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How rhino-tracking tech detects poaching

How rhino-tracking tech detects poaching.
How rhino-tracking tech detects poaching.
Image: Tshepo Kekana

The security costs of preventing poaching are a disproportionate strain on conservation budgets and new solutions must be found to make it viable in the long run.

That is what Francois Spruyt‚ chairperson of the Welgevonden Game Reserve in Limpopo‚ said on Tuesday during a panel discussion at the MTN Business IoT Conference and Awards in Midrand.

“[Poachers] get money every time they get a rhino horn. We get no extra money if we save one of our rhinos. [The rhino] just keeps wandering around and eating our grass‚” he said.

“We used to outsource [security]. Now it is absolutely critical to us and it costs an enormous amount‚ a disproportionate amount of our budget.”

Spruyt said there had been a surge in demand for body parts of animals such as rhinos‚ elephants‚ pangolins and lions in the last decade.

“The economic miracles that occurred in some of those Asian countries put a lot more people in a position where they have disposable cash and they can afford luxury items‚ like very expensive animal body part remedies‚” Spruyt said.

“Some of these body parts have been used all over the world‚ but particularly in some Asian countries for centuries‚ in some cases up to 2 000 years.”

That is why Welgevonden teamed up with MTN and Wageningen University in Wageningen‚ The Netherlands‚ to use sensors to track the movement‚ acceleration and body temperature of 117 animals in the 37 000 hectare game reserve. They used the data to determine a baseline of what was normal and abnormal behaviour for the animals so that their sensors would alert park management if they were threatened.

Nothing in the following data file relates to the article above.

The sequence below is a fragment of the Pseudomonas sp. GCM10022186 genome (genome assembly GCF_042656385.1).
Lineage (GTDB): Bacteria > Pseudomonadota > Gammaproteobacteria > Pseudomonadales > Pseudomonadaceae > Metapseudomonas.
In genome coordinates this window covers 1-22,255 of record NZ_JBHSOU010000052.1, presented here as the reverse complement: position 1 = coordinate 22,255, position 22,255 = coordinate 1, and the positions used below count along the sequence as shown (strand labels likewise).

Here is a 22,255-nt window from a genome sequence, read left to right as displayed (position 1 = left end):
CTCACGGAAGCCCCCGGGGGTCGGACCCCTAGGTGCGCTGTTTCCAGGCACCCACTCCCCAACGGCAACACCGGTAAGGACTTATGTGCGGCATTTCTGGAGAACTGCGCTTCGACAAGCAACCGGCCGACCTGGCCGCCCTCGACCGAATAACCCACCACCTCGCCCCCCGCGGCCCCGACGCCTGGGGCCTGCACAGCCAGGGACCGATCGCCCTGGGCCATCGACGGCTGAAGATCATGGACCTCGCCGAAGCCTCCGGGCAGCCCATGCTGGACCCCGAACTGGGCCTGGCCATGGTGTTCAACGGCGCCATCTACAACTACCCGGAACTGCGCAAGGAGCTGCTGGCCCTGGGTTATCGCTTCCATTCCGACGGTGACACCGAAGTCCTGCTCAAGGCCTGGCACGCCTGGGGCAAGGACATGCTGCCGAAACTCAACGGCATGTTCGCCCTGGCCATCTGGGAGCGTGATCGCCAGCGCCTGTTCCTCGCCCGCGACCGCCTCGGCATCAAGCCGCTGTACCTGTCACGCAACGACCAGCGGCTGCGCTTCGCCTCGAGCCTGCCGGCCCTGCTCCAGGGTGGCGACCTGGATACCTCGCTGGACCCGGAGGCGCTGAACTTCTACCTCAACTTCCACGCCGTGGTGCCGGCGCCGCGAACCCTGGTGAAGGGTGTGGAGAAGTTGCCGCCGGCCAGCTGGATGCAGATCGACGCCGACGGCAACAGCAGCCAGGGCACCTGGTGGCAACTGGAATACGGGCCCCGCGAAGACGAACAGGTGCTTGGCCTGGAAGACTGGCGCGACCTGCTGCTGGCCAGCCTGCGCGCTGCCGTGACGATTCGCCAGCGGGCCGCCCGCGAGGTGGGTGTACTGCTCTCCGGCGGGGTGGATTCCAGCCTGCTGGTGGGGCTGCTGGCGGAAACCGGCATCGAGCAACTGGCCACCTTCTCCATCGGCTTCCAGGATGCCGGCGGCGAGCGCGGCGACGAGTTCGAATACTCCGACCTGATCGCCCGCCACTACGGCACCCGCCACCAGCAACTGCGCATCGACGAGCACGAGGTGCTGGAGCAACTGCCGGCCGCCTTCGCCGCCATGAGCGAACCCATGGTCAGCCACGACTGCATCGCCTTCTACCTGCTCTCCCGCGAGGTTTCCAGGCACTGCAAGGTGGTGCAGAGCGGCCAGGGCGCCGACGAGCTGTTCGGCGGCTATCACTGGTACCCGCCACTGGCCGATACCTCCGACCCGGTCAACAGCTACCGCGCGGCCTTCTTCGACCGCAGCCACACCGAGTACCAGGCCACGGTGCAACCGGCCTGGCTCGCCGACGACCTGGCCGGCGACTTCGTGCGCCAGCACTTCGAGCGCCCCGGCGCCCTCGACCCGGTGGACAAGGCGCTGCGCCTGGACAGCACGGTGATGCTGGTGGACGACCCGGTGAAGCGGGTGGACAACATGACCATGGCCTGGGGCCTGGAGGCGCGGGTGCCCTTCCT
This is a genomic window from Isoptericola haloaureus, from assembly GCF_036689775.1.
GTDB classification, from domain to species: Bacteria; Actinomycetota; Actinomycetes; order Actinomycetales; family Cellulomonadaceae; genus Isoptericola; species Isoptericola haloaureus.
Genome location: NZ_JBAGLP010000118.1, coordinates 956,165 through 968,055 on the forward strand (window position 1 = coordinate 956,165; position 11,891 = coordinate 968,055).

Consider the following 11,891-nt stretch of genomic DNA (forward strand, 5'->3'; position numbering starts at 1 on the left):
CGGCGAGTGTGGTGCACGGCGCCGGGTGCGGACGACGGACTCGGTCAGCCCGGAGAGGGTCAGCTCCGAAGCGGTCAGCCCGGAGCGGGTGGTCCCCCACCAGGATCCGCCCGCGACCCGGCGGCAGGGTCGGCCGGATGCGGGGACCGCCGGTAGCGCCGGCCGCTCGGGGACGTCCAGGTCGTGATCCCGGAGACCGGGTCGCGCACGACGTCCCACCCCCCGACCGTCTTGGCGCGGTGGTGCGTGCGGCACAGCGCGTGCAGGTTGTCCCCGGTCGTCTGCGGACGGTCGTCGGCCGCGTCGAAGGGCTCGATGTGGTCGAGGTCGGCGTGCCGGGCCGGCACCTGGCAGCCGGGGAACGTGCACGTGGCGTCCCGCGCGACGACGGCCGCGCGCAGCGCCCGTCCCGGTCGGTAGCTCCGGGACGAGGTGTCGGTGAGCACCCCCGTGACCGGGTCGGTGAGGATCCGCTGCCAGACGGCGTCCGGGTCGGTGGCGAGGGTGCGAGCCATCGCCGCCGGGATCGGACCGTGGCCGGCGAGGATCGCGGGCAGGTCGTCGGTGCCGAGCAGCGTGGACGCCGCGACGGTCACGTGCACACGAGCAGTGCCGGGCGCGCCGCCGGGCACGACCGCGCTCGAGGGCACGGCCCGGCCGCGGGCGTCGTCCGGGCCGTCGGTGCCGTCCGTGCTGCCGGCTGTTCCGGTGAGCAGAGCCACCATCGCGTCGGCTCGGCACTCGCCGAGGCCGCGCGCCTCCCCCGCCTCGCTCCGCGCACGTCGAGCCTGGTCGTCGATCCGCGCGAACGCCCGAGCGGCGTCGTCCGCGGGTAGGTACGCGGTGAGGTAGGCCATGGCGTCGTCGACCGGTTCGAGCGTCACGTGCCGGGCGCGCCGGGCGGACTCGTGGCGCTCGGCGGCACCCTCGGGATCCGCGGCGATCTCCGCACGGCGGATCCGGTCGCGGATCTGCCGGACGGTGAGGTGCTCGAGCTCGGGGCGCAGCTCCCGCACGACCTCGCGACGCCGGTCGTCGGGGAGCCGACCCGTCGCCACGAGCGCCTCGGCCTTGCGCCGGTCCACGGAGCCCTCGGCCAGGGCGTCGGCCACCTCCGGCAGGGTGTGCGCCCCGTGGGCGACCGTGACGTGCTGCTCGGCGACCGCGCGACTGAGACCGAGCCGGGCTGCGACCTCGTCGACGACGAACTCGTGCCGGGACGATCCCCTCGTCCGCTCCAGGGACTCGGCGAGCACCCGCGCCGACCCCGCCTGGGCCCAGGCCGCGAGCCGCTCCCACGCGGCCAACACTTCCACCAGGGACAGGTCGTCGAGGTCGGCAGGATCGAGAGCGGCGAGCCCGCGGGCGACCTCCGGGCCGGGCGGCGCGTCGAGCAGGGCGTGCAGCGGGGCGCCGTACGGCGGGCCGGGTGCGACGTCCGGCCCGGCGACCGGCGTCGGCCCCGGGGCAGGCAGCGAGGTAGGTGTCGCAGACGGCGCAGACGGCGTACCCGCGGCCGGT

“Any animal can be used. All of them tell us a different story about what is going on. The most important thing is that we have learned through computer algorithm development what is abnormal behaviour and what is normal behaviour‚” said professor Herbert Prins from Wageningen University.

According to Spruyt‚ the same syndicates behind poaching had been around for years and previously committed other crimes such as drug and human trafficking. “These are not new people that came about in the last 10 years when there was a surge in the demand. These are exactly the same crime syndicates. I’ll be very surprised if there’s not a representative of them sitting here today.”

Spruyt hit back at an audience member who questioned the focus on prevention when a poacher was slapped with a misdemeanour charge such as trespassing‚ if arrested before killing an animal. “We don’t have enough rhinos‚” he said.

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